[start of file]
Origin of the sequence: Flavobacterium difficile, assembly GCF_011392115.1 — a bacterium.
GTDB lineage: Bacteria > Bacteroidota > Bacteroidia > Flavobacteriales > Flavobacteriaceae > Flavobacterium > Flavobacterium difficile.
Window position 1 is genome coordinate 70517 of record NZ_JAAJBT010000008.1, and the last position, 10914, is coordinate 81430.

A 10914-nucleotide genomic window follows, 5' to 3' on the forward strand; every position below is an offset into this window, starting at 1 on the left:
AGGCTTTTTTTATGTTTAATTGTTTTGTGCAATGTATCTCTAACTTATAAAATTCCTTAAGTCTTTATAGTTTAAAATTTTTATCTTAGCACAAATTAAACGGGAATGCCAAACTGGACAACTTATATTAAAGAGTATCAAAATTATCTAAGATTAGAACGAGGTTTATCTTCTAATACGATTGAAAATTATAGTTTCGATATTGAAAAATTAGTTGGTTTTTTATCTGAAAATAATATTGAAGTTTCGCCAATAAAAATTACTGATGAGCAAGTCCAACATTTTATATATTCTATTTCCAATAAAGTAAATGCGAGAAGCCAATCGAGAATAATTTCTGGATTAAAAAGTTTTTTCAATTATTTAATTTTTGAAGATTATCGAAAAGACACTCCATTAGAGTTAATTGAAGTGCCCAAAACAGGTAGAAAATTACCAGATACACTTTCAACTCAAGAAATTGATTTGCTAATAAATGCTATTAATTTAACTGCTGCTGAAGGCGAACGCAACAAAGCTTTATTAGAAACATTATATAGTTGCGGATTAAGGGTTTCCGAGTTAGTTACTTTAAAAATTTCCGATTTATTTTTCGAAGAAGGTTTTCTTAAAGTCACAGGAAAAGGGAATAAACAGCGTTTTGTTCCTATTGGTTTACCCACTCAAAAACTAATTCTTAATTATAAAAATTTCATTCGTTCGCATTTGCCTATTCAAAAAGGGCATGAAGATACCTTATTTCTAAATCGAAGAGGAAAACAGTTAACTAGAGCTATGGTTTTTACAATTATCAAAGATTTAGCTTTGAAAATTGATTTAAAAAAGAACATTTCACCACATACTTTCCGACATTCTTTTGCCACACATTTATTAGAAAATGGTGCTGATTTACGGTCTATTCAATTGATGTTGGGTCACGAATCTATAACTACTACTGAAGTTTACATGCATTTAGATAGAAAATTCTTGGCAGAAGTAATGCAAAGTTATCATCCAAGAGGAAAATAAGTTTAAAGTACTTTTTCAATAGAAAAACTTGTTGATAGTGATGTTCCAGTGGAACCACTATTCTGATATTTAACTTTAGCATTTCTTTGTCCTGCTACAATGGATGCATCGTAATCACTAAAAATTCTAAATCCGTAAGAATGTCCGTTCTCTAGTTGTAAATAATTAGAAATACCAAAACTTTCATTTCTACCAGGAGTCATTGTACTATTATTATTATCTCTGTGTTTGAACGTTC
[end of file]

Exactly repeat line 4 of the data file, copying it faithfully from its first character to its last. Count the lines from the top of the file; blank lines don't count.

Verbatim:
A 10914-nucleotide genomic window follows, 5' to 3' on the forward strand; every position below is an offset into this window, starting at 1 on the left: